8. Henry James Forman, ‘Willa Cather: A Voice from the Prairie’, Southwest Review, XLVII (Summer 1962) 248–58.Google Scholar
  9. See also David Stouck, Willa Gather’s Imagination (Lincoln: University of Nebraska Press, 1975).Google Scholar
  10. 4.
    Shelley Saposnik-Noire, ‘The Silent Protagonist: The Unifying Presence of Landscape in Willa Cather’s My Ántonia’, The Midwest Quarterly, XXXI (1990) 171–9.Google Scholar
  11. 5.
    Willa Cather, The Kingdom of Art: Willa Gather’s First Principles and Critical Statements, 1893–1896, ed. Bernice Slote (Lincoln: University of Nebraska Press, 1967) p. 448.Google Scholar
  12. James Woodress in Willa Cather: A Literary Life (Lincoln: University of Nebraska Press, 1987) p. 36.Google Scholar
  13. See also Demaree Peck, ‘“Possession Granted by a Different Lease”: Alexandra Bergson’s Imaginative Conquest of Cather’s Nebraska’, Modern Fiction Studies, XXXVI (1990) 5–22.CrossRefGoogle Scholar
  14. 6.
    Russell Blankenship, American Literature As An Expression of the National Mind (New York: Henry Holt and Company, 1931) p. 677.Google Scholar
  15. See also David Daiches, Willa Cather: A Critical Introduction (New York: Cornell University Press, 1951) p. 18.Google Scholar
  16. 7.
    John H. Randall, III, ‘Willa Cather and the Pastoral Tradition’, in John J. Murphy (ed.), Five Essays on Willa Cather: The Merrimack Symposium (North Andover, Massachusetts: Merrimack College, 1974).Google Scholar
  17. 8.
    For this understanding of setting or ‘atmosphere’, see Wesley A. Kort, Narrative Elements and Religious Meaning (Philadelphia: Fortress Press, 1975) p. 20ff.Google Scholar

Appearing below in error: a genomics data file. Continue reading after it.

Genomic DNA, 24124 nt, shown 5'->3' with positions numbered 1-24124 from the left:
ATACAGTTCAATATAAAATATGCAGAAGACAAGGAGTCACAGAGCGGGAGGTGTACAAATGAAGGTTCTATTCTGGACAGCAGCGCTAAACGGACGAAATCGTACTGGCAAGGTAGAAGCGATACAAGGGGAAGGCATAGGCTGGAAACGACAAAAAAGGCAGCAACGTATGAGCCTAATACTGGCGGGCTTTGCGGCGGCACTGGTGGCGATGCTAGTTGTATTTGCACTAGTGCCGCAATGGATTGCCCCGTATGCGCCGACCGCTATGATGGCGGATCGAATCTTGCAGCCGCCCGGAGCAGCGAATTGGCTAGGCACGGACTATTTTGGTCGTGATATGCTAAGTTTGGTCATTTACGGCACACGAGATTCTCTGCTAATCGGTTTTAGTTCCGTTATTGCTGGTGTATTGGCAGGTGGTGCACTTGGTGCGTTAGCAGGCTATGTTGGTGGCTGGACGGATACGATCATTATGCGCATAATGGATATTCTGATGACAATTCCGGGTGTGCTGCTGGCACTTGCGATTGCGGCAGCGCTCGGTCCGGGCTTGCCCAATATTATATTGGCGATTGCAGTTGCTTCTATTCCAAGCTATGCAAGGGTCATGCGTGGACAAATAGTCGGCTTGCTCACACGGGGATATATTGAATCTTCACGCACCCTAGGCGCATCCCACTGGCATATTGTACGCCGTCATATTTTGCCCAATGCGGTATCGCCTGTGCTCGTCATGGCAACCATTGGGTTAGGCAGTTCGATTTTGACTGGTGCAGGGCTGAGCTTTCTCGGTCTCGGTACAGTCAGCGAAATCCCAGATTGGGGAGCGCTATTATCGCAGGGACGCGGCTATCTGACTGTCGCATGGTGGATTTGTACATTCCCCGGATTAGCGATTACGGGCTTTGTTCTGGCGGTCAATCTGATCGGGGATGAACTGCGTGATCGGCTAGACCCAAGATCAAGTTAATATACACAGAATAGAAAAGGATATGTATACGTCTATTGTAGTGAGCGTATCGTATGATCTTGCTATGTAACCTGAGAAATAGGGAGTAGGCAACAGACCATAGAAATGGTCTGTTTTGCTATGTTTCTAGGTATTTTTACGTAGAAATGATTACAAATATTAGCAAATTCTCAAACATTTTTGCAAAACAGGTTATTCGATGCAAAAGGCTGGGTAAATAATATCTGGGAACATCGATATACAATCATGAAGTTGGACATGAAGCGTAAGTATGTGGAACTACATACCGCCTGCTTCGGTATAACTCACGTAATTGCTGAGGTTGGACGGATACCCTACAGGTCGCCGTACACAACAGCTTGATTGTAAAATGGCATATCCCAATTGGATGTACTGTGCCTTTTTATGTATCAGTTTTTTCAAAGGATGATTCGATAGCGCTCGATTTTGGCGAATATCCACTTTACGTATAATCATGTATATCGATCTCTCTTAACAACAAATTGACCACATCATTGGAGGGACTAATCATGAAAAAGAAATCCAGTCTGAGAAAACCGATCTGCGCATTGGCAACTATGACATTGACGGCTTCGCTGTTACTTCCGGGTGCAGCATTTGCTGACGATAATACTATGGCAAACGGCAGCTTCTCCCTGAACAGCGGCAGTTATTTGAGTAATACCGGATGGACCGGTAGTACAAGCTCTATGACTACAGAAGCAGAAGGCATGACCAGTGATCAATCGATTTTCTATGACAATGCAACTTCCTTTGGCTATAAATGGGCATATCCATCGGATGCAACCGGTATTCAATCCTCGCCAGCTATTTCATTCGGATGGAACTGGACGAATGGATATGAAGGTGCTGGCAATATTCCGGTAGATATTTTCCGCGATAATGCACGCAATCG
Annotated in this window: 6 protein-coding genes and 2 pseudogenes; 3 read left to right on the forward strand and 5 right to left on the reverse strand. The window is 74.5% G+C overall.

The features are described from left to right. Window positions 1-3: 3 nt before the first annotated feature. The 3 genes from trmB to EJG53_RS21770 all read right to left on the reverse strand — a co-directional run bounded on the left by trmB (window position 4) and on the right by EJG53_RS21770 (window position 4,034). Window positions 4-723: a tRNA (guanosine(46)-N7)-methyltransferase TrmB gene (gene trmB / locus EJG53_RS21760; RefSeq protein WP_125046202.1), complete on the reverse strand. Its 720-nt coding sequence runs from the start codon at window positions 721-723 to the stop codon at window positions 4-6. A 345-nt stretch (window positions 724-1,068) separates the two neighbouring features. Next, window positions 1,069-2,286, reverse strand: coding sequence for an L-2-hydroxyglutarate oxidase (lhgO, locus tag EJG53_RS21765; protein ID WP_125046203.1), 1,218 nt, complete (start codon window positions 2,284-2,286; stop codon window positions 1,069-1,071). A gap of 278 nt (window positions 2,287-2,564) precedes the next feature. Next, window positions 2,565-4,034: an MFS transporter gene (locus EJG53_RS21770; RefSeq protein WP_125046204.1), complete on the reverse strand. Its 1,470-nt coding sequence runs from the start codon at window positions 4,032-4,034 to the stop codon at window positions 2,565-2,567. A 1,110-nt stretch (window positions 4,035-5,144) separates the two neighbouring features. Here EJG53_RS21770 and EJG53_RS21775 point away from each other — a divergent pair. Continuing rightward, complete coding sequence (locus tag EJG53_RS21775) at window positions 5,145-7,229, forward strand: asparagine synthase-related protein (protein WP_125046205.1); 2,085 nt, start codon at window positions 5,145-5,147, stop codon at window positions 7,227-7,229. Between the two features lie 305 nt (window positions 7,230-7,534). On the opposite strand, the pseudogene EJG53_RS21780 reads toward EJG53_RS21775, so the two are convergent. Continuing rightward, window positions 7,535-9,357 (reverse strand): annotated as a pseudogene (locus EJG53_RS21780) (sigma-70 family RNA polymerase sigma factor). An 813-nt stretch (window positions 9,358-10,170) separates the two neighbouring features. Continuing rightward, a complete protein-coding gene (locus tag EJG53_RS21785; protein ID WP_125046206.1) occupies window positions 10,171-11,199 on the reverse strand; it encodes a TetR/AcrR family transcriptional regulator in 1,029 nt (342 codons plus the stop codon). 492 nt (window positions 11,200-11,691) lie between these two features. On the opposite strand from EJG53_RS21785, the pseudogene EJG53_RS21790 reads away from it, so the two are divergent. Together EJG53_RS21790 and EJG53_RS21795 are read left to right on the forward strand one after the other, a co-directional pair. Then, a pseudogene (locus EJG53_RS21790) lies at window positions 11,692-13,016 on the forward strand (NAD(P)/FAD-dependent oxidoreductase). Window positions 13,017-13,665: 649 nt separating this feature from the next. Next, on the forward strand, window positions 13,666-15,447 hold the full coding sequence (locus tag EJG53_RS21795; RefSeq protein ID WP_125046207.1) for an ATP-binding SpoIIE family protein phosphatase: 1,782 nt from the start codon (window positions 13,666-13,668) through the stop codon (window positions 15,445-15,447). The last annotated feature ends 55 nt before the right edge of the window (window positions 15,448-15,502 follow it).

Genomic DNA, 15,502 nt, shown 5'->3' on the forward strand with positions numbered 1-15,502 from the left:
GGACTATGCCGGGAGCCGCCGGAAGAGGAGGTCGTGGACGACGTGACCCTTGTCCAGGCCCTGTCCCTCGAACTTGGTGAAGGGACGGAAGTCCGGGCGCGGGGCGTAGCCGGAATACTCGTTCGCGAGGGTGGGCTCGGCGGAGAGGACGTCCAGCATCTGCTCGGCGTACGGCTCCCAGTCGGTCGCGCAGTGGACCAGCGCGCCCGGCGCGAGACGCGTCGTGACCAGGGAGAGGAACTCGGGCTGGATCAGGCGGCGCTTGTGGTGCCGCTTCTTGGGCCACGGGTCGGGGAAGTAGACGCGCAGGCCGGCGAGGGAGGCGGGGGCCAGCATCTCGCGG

18. See John H. Randall, The Landscape and the Looking Glass: Willa Cather’s Search for Value (Boston: Houghton Mifflin Company, 1960).Google Scholar
  19. See Edward A. and Lillian D. Bloom, ‘Willa Cather’s Novel’s of the Frontier: A Study in Thematic Symbolism’, American Literature, XXI (March 1949) 71–93.Google Scholar
  20. See Lionel Trilling, ‘Willa Cather’ in James Schroeter (ed.), Willa Gather and Her Critics (New York: Cornell University Press, 1967) pp. 148–55.Google Scholar
  21. 9.
    Conrad Ostwalt, After Eden: The Secularization of American Space in the Fiction of Willa Cather and Theodore Dreiser (Lewisburg: Bucknell University Press, 1990) p. 38.Google Scholar
  22. 10.
    Willa Cather, O Pioneers! (Boston: Houghton Mifflin Company, 1913) pp. 21–2.Google Scholar
  23. 11.
    Willa Cather, My Ántonia (Boston: Houghton Mifflin Company, 1918) p. 159.Google Scholar
  24. 12.
    Robert Edson Lee, From West to East: Studies in the Literature of the American West (Urbana: University of Illinois Press, 1966) pp. 114–15.Google Scholar
  25. 13.